Glucosamine: history and nature
Glucosamine was first identified and prepared in 1876 by Georg Ledderhose, through a process that involved the hydrolysis of chitin with concentrated hydrochloric acid. However it wasn’t until the 1960’s that its potential application in joint care was discovered in Italy by Professor Luigi Rovati, the founder of the pharmaceutical giant RottaPharm-Madaus.
Glucosamine is an amino monosaccharide that is found naturally in healthy joints, cartilage, ligaments, muscles and tendons. It helps in the formation and repair of cartilage and other body tissues. It’s also found in a number of foods, such as beef and chicken, but is denatured by the cooking process, making it hard to digest.
Glucosamine was first used during the 1970’s in veterinary medicine, primarily as an injectable, but as its benefits became understood it became widely used as a human food supplement.
Vegetable glucosamine adds value in today’s joint care market
As a result of its long-term popularity, today’s joint care supplement market is crowded with hundreds of choices. Formulas based on glucosamine from shellfish, and chondroitin from bovine cartilage still form the core of market-leading brands.
These products however do nothing to address the needs of the growing number of vegan and vegetarian consumers. For example, today in the US, 35% of supplement users say that a vegetarian source is important when choosing a supplement, up from 26% in 2006 . Also, vegetarian-aware consumers tend to buy 3 times more supplements than other shoppers, and their purchasing patterns demonstrate brand loyalty .
Now that core ingredients are available from vegetable sources, including chondroitin, MSM and Hylauronic acid, products can be made that appeal to this growing consumer group. To date, a number of key market leaders and pioneering brands have moved in this direction.
GreenGrown: verified identity and quality that’s essential today
GreenGrown glucosamine is the only glucosamine source that can guarantee 100% vegetable origin by Isotopic Signature Carbon Tracing (ISCT), a method developed by ENI for glucosamine identity, and granted a patent in 2009. This is an essential step in today’s supply chain to assure identification, safety and quality; because of the high purity level (greater than 98%) of all glucosamine material, it’s not possible to determine through HPLC or other methods, whether the source is vegetable or shellfish. Also today, final processing of both vegetable and shellffish sources of glucosamine is often done in the same facilities. The ISCT patent allows ENI to guarantee the true vegetable origin of the glucosamine.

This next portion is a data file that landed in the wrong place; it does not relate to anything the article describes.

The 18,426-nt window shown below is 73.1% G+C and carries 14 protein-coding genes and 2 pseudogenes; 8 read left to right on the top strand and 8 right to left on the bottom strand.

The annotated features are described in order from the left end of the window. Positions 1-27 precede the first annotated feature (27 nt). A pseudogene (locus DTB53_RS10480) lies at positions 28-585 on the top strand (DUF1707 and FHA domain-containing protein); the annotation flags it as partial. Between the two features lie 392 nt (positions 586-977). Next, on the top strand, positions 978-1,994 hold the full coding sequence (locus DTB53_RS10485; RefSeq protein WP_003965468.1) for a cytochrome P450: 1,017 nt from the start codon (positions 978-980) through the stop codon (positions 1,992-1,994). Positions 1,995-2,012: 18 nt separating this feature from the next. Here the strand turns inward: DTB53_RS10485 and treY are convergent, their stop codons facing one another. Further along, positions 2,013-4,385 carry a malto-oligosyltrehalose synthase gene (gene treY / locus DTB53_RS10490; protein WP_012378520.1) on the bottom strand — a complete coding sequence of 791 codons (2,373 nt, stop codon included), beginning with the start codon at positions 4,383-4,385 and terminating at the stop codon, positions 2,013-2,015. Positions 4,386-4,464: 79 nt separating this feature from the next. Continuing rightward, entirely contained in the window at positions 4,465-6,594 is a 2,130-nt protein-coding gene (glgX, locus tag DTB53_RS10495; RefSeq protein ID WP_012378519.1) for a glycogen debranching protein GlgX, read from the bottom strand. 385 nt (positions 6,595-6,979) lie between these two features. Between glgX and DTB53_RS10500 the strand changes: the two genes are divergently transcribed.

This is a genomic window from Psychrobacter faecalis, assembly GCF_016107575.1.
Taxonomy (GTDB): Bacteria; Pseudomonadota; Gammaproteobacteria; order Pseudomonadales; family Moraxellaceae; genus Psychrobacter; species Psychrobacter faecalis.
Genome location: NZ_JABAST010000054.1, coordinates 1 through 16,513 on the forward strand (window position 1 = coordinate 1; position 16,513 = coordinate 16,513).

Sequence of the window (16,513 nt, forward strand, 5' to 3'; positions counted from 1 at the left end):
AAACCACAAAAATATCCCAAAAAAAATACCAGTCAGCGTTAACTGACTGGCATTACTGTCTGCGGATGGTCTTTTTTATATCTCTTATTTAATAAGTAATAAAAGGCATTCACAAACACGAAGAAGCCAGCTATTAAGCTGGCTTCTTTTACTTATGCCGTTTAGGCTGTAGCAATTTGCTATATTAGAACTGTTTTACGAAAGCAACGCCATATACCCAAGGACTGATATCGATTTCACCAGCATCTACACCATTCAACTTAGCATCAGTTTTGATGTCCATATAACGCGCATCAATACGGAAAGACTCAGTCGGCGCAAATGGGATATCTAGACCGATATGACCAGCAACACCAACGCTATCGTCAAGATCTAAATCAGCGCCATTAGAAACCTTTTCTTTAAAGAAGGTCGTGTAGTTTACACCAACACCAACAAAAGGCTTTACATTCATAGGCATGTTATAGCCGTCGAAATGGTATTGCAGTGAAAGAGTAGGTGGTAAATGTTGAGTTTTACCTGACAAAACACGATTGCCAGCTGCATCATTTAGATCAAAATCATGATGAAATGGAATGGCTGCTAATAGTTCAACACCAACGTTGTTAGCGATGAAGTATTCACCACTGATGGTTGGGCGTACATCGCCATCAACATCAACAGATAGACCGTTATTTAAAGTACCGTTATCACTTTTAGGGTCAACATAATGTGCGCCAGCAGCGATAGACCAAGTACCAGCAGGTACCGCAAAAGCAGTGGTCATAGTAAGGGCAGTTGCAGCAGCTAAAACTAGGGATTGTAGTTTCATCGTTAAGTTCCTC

This source identification is also important for correct labeling, as products containing shellfish may trigger allergic reactions.
In addition to this ISCT identity guarantee, all GreenGrown glucosamine is certified Non-GMO and Kosher and is tested and supplied through ENI’s NSF certified manufacturing, distribution and laboratory testing facility.
The value and protection of international patents
Many major brands today sell products internationally, and this is just one reason why US and international patents are highly valued. The patents for the production of vegetable source glucosamine by fermentation were first developed and granted in the US in 2012, and since then 20 patents have been granted 12 countries: China, Germany, France, United Kingdom, Netherlands, Japan, Mexico, Australia, Brazil, Canada and Korea. Ethical Naturals Inc (ENI) is the exclusive licensee of these patents that cover glucosamine production by fermentation.
Through these extensive patents, ENI assures that brands selling GreenGrown are protected from infringement in major markets worldwide.
Environmentally friendly production
As every day passes, we see with greater clarity the urgency to clean up our environment. Aquaculture is considered as an option to address increasing demand for food in the world, and in many product areas, it’s doing just that. Despite its undeniable benefits however, a number of problems relating to large-scale aquaculture operations are now becoming clear.
Asian shrimp farming, the primary source of shellfish glucosamine is one of these. An article from Scientific World Journal lists a number of these issues: destruction of coastal mangrove swamps, damage caused by effluent to human drinking water and agriculture, excessive and uncontrolled use of antibiotics, and more .
Additionally the production of glucosamine from shellfish uses large quantities of lye (sodium hydroxide), other acids, and produces large amounts of potentially toxic water effluent.
By contrast, the fermentation process that produces GreenGrown uses Non-GMO corn as a starting material, and none of the environmentally destructive chemicals used in the shellfish process. For brand, environment and consumer it’s a ‘win-win’.
ENI offers the advantage of choice: raw materials or finished products
ENI now supplies the highest-grade vegetable glucosamine in both powder, and in fully encapsulated and packaged formulas. Cal Bewicke, CEO of ENI states: ‘We’ve supplied GreenGrown glucosamine for over 12 years. Many of our customers buy it in powder or granulation for their own encapsulation and tableting. Others take advantage of our NSF certified encapsulation and bottling facility to make an easier market entry. Here we also formulate with other vegan sources of MSM and chondroitin sulfate. This ability to supply in a number of formats allows us to help companies grow in this value added category’.
 Natural Marketing Institute, Supplement/OTC/Rx Database (SORD) Overview, 2013
 HealthFocus International – Global Shopper Views on GMO’s 2015
 Scientific World Journal, Aquaculture: Environmental Impacts and Troubleshooting Alternatives, Published online 2012 Apr 29.